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The No-Fail Thanksgiving Timeline

No pressure, but Thanksgiving dinner is kind of a big deal. After all, it’s only the most historic meal celebrated across America, and you’ve taken on the task to feed your family’s hunger and high expectations this year. The fridge is stocked, the turkey is thawed and the aroma of spiced pumpkin is in the air. Enjoy the calm before the storm, and review this super helpful hour-by-hour Thanksgiving schedule. Ready, set, go!

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Thanksgiving Eve

2:00 pm
Bake your beloved pumpkin pie. Then your pecan pie. Wait, pecan pie is really hard, so ask a relative to bring one. While you’re at it, ask your aunt to bring her famously incomparable chocolate pudding pie. Then call your mother and tell her Thanksgiving just isn’t Thanksgiving without her homemade apple pie. You’re now done prepping dessert.

3:00 pm
Set the table—if you didn’t already do this three days ago. You’re not going to have the time to care about napkin rings and table décor tomorrow, so arrange every detail according to your Pinterest board, and then forget about it. Things are about to get down and dirty.

4:00 pm
Make the sweet potatoes. Undercook them a bit and leave off the marshmallows. On Thanksgiving Day, pop them back in the oven and sprinkle the marshmallows on top for toasty perfection.

5:00 pm
Bake the corn bread in mini muffin trays and then arrange them in an oven-safe bowl. After the turkey comes out of the oven for the ceremonial carving tomorrow, place the bowl of corn bread mini-muffins in the oven for a little warming. Warm cornbread on Thanksgiving. How does she do it?

6:00 pm
If you’re Italian, do your thing and make that lasagna.

7:00 pm
Stuffing is always better the next day. Make it now and let the flavors beautifully marinate overnight. Then reheat it tomorrow, and no one will even know.


Thanksgiving Day

9:00 am
Turn on the NYC Thanksgiving Day parade, get all cheery and prep the turkey. There are no shortcuts for this one. Cook your bird however you like; just try not to drop it on the floor or wear it on your head. Get that big 20+ pounder in the oven by 10:00 am, in time for 3 pm dinner—or face hungry, judgmental guests.

10:15 am
Start peeling and boiling potatoes. Just kidding, you peeled them already, right? No one likes cold mashed potatoes, but timing them perfectly with getting the turkey on the table is an unnecessary stress. Don’t halt dinner for hot potatoes; just put those suckers in a slow cooker and they’ll be ready when you are.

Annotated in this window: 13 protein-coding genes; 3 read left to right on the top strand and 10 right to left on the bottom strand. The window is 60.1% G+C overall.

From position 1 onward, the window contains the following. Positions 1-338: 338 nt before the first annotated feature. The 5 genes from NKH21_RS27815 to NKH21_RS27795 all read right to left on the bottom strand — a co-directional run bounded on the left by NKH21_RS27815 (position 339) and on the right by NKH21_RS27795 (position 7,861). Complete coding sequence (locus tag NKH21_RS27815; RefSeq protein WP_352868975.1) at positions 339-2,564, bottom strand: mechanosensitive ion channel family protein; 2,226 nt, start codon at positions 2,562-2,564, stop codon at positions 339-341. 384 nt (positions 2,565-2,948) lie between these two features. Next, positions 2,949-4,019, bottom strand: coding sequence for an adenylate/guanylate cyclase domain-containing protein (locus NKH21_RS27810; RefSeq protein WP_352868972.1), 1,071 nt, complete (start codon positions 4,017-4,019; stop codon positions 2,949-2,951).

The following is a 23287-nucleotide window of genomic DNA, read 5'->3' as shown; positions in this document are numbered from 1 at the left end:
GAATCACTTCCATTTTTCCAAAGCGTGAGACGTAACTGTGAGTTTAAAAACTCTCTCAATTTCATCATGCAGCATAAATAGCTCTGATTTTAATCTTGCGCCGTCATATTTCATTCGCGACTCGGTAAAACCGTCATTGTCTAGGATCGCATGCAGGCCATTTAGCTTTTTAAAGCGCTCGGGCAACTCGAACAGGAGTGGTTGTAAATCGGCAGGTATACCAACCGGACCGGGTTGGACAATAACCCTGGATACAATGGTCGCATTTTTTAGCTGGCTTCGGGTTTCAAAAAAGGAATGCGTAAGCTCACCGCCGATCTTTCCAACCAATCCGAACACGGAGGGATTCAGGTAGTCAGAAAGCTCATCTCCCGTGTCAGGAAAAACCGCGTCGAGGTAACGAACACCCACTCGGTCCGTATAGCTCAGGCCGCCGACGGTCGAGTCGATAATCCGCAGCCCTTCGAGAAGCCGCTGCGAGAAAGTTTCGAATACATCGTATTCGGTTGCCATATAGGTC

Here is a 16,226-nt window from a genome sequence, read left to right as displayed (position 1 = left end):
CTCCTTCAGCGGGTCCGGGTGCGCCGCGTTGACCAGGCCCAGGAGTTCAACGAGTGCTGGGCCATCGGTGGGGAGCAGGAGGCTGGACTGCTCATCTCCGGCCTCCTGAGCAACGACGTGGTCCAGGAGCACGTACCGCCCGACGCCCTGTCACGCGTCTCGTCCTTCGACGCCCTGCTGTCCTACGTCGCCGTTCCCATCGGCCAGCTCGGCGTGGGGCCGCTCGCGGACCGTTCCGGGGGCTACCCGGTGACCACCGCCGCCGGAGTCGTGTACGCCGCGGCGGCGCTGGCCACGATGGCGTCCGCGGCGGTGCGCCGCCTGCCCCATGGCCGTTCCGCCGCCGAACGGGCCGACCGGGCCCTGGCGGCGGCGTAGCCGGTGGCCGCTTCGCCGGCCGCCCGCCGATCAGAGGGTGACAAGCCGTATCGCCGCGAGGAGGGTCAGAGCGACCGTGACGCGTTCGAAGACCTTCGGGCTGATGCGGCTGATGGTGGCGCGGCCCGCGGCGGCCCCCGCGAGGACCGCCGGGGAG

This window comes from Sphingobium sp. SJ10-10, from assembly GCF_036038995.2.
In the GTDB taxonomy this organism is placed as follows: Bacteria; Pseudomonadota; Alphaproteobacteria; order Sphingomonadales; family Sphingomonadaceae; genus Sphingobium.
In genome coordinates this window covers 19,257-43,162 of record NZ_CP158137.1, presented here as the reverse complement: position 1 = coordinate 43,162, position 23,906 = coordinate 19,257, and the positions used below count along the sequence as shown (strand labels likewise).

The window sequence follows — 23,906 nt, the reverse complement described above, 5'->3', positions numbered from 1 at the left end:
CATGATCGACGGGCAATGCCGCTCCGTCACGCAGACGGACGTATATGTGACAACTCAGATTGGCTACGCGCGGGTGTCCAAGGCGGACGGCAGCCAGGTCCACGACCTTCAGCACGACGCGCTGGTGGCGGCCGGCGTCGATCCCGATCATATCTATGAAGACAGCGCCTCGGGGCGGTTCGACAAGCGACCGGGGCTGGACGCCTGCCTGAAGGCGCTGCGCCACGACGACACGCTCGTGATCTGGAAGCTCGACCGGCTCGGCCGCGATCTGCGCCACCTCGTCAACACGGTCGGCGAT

10:45 am
Salad? Don’t bother, no one eats salad on Thanksgiving.

11:00 am
Get dressed, do your hair, put on some makeup if you want; just try not to look like you’ve been cooking all day. Pour yourself a drink. It’s too early to start the side dishes you didn’t already prep, but it’s always a good time for a morning Mimosa.

12:00 pm
Anyone who says they don’t like cranberry sauce out of a can is a liar. Just do yourself a favor and de-can the cranberry sauce into a bowl before your guests arrive, and mash the awkward can-shaped mold into a less obvious, saucier version of itself. If you want to go DIY, buy two bags of cranberries in the produce section; there’s always an easy recipe for the homemade version printed on the side.

12:30 pm
Whatever your vegetable choice out of the traditional favorites—Brussels sprouts, green bean casserole, baked carrots–make them fresh. Got kids? A husband? Get them involved in this one. You only have two hands, and they’re probably just watching TV.

2:00 pm
That turkey is going to be done soon. Pull out all those dishes that need to be reheated, and get your gravy bowl ready. It’s time to start pulling juices from the turkey pan for a delish gravy.

2:30 pm
Pour another drink, and make it a strong one.

3:00 pm
Take out that turkey! Warm the cornbread, sweet potatoes, lasagna and stuffing while the carving and admiration ensues.

3:30 pm
Take a Norman Rockwell worthy photo of your masterpiece dinner and then pour yourself another drink. Eat, mingle, smile, and sneak off to your bedroom to lie down for a good fifteen minutes. There’s plenty of time to listen to Uncle Al complain about this year’s election.


Photo Credit: Bochkarev Photography/Shutterstock

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